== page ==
Feb 1, 2013

Sobre el autor

SkyLight Paths is the publisher of many award-winning personal growth books for people of all faith traditions—and none.

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Men Pray - Editors at SkyLight Paths Publishing

Praise for Men Pray: Voices of Strength, Faith, Healing, Hope and Courage

A much-needed interfaith anthology.... A splendid resource for any man seeking insight and encouragement on the adventure of drawing closer to God.

—Carl McColman, author, The Big Book of Christian Mysticism and Answering the Contemplative Call

Many of these men’s prayers took my breath away, too many to fully list. A wonderful and very masculine (and very personal) collection of the ways men approach God.

—John Lionberger, author, Renewal in the Wilderness: A Spiritual Guide to Connecting with God in the Natural World

Invites the reader to pray with men ancient and contemporary, poetic and straight-forward, from differing faith traditions. This gathering of prayers represents a wide range of devotional practice and language; a fine resource for the life in the Spirit.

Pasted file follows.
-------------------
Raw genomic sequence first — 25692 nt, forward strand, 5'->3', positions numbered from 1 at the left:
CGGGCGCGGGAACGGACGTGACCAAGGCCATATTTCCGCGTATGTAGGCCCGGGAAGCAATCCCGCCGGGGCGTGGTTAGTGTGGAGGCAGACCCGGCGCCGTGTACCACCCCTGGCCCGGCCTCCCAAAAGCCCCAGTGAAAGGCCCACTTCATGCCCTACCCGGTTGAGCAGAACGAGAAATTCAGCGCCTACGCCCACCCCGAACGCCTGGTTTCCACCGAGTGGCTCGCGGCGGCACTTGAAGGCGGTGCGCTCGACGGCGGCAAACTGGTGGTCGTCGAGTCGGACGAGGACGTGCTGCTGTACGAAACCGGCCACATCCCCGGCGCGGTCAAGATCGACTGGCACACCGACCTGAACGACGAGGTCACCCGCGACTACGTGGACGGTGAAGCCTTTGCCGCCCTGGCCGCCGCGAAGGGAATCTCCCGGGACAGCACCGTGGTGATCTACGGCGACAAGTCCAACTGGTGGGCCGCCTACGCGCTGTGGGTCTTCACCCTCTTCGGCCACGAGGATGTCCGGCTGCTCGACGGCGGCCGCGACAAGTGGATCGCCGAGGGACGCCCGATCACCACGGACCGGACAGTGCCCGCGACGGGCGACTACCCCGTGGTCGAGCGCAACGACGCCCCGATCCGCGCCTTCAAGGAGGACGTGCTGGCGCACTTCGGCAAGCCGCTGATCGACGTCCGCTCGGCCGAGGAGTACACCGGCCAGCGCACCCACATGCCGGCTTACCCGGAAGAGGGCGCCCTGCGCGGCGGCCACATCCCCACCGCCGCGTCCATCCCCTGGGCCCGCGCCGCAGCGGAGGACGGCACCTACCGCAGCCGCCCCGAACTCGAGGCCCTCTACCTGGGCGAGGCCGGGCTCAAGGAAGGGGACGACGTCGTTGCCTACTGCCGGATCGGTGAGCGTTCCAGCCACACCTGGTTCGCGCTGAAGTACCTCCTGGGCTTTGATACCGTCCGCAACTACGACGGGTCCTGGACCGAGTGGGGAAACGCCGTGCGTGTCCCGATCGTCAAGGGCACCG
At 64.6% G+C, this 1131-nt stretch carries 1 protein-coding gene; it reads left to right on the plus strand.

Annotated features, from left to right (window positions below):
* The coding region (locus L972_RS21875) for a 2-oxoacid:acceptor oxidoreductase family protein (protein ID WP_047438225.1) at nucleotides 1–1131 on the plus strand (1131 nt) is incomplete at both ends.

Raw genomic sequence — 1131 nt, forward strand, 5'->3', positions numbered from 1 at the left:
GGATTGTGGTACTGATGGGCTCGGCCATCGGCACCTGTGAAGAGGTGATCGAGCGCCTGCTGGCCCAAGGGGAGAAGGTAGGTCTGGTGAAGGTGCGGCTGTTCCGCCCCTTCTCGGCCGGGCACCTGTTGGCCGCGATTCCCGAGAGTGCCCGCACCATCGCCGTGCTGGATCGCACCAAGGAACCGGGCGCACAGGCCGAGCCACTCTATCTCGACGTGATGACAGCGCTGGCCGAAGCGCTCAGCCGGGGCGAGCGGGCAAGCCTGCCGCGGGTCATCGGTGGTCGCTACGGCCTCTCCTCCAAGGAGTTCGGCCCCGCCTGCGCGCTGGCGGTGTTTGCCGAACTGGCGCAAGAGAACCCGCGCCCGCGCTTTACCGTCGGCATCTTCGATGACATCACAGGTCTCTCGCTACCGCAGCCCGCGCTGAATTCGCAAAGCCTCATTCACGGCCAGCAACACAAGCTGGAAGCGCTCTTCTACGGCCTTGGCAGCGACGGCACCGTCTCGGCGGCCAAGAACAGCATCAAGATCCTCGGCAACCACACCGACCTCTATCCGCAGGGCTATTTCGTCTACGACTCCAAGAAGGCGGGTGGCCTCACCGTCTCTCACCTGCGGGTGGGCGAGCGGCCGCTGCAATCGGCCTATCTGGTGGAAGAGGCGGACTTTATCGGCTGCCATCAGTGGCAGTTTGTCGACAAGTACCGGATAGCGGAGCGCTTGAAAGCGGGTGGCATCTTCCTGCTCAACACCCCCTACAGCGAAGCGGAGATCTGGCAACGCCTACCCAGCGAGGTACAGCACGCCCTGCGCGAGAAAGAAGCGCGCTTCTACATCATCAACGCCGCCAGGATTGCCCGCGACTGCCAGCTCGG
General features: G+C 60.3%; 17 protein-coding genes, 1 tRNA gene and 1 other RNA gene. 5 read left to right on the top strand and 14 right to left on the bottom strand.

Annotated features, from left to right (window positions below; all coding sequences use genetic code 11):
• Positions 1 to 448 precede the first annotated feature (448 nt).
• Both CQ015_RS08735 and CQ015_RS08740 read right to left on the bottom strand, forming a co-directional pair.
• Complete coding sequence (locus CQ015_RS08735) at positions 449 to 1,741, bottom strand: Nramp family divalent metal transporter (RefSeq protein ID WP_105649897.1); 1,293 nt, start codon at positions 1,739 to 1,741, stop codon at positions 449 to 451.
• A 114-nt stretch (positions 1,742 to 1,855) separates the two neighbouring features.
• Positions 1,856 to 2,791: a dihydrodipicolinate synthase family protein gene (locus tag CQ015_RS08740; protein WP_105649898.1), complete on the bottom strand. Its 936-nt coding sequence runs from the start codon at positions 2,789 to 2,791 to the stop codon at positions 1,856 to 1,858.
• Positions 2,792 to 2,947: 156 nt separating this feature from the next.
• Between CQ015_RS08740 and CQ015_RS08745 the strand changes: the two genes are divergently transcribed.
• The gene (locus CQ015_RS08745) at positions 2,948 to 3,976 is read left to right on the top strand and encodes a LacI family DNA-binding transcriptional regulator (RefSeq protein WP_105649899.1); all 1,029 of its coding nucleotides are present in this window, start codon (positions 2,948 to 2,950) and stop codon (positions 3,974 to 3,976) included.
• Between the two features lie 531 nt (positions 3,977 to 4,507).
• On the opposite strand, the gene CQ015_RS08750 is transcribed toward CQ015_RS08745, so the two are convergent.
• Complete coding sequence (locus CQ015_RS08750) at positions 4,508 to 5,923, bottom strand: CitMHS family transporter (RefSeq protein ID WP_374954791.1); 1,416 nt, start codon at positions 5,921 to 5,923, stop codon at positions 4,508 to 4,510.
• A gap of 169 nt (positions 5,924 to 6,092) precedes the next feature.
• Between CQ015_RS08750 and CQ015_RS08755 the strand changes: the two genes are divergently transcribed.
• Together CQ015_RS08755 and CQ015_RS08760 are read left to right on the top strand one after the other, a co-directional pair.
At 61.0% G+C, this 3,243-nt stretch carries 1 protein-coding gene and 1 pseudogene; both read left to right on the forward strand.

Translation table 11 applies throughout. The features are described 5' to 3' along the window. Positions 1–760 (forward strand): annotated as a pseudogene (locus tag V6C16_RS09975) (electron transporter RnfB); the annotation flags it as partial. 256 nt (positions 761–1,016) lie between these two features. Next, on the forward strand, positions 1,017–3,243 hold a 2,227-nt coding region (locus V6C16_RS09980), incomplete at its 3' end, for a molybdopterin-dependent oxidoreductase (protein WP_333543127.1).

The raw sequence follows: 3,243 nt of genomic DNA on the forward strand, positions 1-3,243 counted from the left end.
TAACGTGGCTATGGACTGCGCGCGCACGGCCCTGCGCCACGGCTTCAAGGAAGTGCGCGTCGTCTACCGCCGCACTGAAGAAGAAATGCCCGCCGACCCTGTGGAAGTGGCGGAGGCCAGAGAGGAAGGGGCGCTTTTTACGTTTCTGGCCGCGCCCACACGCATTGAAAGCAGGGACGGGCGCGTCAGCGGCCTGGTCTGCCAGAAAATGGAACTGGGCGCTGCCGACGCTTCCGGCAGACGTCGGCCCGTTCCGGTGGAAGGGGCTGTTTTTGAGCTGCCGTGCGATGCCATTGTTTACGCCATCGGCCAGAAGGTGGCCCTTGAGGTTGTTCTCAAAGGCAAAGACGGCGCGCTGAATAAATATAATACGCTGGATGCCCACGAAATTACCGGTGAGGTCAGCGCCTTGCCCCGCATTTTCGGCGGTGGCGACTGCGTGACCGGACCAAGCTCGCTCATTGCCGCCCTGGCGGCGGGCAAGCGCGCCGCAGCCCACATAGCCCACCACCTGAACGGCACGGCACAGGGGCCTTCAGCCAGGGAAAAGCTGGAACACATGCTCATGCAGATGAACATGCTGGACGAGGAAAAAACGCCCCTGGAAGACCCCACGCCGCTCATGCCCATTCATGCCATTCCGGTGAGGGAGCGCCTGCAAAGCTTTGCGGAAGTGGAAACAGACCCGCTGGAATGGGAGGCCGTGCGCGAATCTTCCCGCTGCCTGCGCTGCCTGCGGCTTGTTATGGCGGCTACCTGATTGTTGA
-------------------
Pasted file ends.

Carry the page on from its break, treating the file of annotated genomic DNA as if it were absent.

—Mary C. Earle, Episcopal priest and spiritual director; author, Celtic Christian Spirituality: Essential Texts Annotated and Explained and Marvelously Made: Gratefulness and the Body

"At my first reading of Men Pray I felt delight, at my second read the boundaries of my faith expanded, and then at my third reading I prayed those prayers. You might also."

—Reb Zalman Schachter-Shalomi, author, Davening: A Guide to Meaningful Jewish Prayer and Jewish with Feeling: A Guide to Meaningful Jewish Practice

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SkyLight Paths authors are available to speak and teach on a variety of topics that educate and inspire. For more information about our authors who are available to speak to your group, visit www.skylightpaths.com/page/category/SLP-SB.

To book an event, contact the SkyLight Paths Speakers Bureau at publicity@skylightpaths.com or call us at (802) 457-4000.